Original Sin Rebirth WIP

Hiya guys, it's coming to Christmas!Yay!.. Like many who were brought up with the tradition but who don't necessarily share the personal religious significance of the occasion anymore, it's still the best time of the year and all the joyful preparations that come with it.. 

With the celebration of the birth of one, I thought I'd write the WIP of a painting that represents the rebirth of another.

Final touches on preliminary colour composition sketch

 I created this piece, to test out a new palette and technique that I was thinking of using for my next large painting. It too will have a silver metal leaf design and rather than the alla prima approach I often take I wanted to try out a more stylized crosshatch technique. (I later also tested this out in another tiny piece 'Testing DIY Silverleaf Sealant, Size & Colour Palettes'

Snake with Woman
Colour Watercolour Sketch

With a basic idea on what elements was to be included, a little research on snakes (couldn't help it but, looking at multiple images of our otherworldly friends gave me the heebee geebees) carved out a solid idea of all the shapes, patterns and sizes of our slithery friends, to construct a hopefully convincing, less unnerving specimen for the piece.. 
With a final colour composition sketch to clarify the idea and a lovely textured canvas board prepared, the preliminary work could be begun..

Support and Gilding with Silverleaf

The canvasboard was prepared with a nice palette knife texture and a raw umber tone.. The underdrawing was traced on and then the gilding paste was painted on with a fine 00 round brush wherever the silverleaf design was to be.. I used a water-based paste, so it grew tacky enough for laying on the silverleaf relatively quickly (under 15 mins). The gilding had to be completed part by part because of this, to give me time to carefully paint the details (with the paste).

Silver metal leaf laid on and left to dry for 12 hours before brushing off.

The best part of the gilding process is when one gets to brush of the excess leaf to reveal the silver gilded design underneath..

After the excess silverleaf had been brushed off and a little tidying of the edges done (adding silverleaf where need be) it was then sealed with an acrylic gloss medium..

Starting to Paint!

The underpainting was done in layers, laying on a thin couch of linseed oil first so that I could easily scumble in the raw umber underpainting.. Each layer was left to dry as they were built up, as some areas can't be darkened enough with the thin scumbling method I was using..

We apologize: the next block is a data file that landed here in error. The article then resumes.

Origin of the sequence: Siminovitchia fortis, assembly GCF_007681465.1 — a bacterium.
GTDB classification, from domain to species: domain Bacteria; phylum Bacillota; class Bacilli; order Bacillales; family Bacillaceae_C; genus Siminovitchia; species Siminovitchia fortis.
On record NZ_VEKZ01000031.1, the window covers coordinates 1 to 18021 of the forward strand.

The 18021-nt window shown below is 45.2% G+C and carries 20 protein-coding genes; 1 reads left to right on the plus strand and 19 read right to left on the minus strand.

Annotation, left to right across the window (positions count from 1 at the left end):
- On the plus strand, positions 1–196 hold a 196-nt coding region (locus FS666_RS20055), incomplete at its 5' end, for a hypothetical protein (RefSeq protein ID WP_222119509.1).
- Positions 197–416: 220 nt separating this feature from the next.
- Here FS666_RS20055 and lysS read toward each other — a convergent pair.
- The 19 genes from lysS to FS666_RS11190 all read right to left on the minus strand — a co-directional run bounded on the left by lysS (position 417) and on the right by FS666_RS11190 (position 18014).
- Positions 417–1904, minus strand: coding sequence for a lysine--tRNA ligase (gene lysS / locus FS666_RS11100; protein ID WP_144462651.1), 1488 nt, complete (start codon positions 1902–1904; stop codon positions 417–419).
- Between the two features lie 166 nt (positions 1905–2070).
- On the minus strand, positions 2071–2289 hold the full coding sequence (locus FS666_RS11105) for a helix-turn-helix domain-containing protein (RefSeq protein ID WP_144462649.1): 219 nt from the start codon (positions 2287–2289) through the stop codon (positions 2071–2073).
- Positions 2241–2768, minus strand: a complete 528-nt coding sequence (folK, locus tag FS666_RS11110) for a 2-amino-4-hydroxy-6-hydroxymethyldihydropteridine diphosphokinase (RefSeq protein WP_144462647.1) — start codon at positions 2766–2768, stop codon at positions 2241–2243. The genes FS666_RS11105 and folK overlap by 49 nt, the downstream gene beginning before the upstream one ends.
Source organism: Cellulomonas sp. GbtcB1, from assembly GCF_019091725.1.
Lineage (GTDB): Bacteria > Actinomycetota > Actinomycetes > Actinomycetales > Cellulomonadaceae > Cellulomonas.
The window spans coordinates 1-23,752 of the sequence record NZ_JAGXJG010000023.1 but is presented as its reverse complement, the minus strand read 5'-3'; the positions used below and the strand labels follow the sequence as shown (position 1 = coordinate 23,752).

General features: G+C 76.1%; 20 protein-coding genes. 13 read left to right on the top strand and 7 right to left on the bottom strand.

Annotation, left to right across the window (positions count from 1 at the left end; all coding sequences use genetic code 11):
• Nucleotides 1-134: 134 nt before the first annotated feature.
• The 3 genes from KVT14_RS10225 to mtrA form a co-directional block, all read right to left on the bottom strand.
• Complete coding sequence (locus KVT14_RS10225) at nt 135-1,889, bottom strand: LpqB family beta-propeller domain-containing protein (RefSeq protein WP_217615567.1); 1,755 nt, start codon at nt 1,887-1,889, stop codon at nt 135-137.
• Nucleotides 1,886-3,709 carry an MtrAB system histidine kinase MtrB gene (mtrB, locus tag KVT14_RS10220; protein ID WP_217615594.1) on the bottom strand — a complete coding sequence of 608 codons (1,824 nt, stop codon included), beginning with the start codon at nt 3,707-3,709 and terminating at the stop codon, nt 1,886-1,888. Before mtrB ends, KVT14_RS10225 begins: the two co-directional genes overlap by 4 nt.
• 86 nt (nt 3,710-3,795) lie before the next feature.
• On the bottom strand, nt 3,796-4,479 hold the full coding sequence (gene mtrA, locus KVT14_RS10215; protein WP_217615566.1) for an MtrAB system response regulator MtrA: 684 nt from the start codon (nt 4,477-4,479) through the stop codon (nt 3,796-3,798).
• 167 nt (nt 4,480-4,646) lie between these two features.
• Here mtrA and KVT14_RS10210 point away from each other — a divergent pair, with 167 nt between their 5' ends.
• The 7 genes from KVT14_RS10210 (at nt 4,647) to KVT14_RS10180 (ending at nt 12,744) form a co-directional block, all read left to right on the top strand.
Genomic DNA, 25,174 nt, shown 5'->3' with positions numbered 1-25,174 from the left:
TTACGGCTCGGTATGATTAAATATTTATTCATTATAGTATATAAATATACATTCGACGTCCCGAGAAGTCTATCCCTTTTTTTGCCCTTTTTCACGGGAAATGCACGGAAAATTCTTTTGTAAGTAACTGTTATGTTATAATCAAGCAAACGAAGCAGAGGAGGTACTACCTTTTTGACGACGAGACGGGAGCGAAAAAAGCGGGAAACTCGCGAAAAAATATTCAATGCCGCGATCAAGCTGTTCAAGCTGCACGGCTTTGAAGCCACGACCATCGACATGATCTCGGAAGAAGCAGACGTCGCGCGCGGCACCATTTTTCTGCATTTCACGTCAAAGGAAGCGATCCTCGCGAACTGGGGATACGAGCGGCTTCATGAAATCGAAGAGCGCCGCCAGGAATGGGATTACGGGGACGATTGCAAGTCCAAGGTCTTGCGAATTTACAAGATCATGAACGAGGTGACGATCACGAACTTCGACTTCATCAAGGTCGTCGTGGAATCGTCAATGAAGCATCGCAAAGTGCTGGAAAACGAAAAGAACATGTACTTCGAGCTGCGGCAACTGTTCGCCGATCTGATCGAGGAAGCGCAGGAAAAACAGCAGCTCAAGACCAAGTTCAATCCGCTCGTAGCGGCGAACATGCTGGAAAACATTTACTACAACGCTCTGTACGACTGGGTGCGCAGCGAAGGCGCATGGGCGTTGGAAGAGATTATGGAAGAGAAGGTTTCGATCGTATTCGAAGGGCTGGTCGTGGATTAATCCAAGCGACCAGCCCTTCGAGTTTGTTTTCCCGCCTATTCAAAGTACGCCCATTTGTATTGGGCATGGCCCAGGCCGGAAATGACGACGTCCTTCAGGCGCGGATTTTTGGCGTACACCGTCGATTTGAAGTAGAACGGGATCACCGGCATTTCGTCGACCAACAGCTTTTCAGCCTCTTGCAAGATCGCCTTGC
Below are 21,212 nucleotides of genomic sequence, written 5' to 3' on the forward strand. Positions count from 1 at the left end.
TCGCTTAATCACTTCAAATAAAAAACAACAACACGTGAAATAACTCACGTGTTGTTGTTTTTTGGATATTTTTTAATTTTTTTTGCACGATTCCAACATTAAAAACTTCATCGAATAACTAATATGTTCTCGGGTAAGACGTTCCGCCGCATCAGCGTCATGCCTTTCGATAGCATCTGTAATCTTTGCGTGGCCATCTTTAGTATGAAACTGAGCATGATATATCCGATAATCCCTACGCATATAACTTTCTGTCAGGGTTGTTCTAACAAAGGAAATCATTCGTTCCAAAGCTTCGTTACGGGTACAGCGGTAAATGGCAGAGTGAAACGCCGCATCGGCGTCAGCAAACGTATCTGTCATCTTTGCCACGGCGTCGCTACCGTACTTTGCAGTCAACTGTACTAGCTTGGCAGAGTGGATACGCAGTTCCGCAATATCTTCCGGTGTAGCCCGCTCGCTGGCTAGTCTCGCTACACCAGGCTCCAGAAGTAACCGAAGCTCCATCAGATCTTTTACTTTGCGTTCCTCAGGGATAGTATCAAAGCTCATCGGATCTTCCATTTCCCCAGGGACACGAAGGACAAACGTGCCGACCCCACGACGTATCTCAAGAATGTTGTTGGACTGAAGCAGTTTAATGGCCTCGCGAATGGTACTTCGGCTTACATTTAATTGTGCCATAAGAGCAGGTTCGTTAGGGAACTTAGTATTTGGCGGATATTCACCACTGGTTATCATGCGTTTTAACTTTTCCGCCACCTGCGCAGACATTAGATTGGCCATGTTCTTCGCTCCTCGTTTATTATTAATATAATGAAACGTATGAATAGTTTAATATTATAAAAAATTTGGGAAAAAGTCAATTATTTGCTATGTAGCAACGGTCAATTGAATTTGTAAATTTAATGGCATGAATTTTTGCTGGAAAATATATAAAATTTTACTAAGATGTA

Painting the scales of the snake.

To get the scaly texture of the snake, I first scumbled on a layer of paint and then removed the scale texture with a turp/linseed dipped brush. This was then lightly blurred with a soft brush, so as to leave more of a suggestion and convincing look to the scales...

Underpainting Complete


Although I had a rough idea on the colour palette I wanted to use I still needed to test them out in oil interacting with the underpainting and adjacent hues.. 

A few colour swatches with different colour mixtures were done and then finally a test on a few raw umber underpainted sketches..

Colour Swatches

Palette I settled on:

Titanium White, Light Red, Cad Red, Yellow Ocher, Viridian, Sap Green, Raw Umber & Ivory Black!

I never use black in my oils and if I have I can't ever remember when. However in this case the Ivory black has just the right hue to harmonize with the silver leaf.

(Permanent Alizarin Crimson and Phthalo Blue was added later)
As mentioned earlier I wanted to try out a new method of applying the paint in this piece rather than the more blockish alla prima like application I had been using in recent pieces. The hues were finely crosshatched, blurring and carefully controlling the thickness of the paint by brushing off with a clean brush to ensure the translucency of the skin was maintained, not quite covering the underpainting beneath...

Crosshatch detail of forehead.

This crosshatch detailing was not done all over however, the rest being done in a scumbled layering of hues..

It was slow going working in this method at first, sometimes completely rubbing off parts to start all over after hours of work. This was unfortunately required, for if the immediate layer was not right I would lose translucency and freshness, as I continually built up the paint.. This fine crosshatching technique is quite time consuming anyways but after 3 days I slowly got the hang of things and progressed faster... :)

Ear detail

Completed on the easel

Later I also added Permanent Alizarin Crimson and Phthalo Blue (primarily used for the snake but also in mixtures for the skin too). I usually use Mixing white but didn't this time till the last touches, however I think I will use it (or Flake white) for the earlier stages again for future works, as I think it'll give me a little more control when it comes to the transparency of the hues throughout.

'Original Sin Rebirth' / Winsor & Newton Oil & Silver Metal Leaf on
Galleria Gesso Primed Canvas Board / Size: 7.4 x 5.1 Inches

Archival Giclee Prints Available at: Coming Soon

Thanks for the visit guys!

On to the next piece!.. :)

p.s. More info about this piece can be found at 'Original Sin Rebirth'


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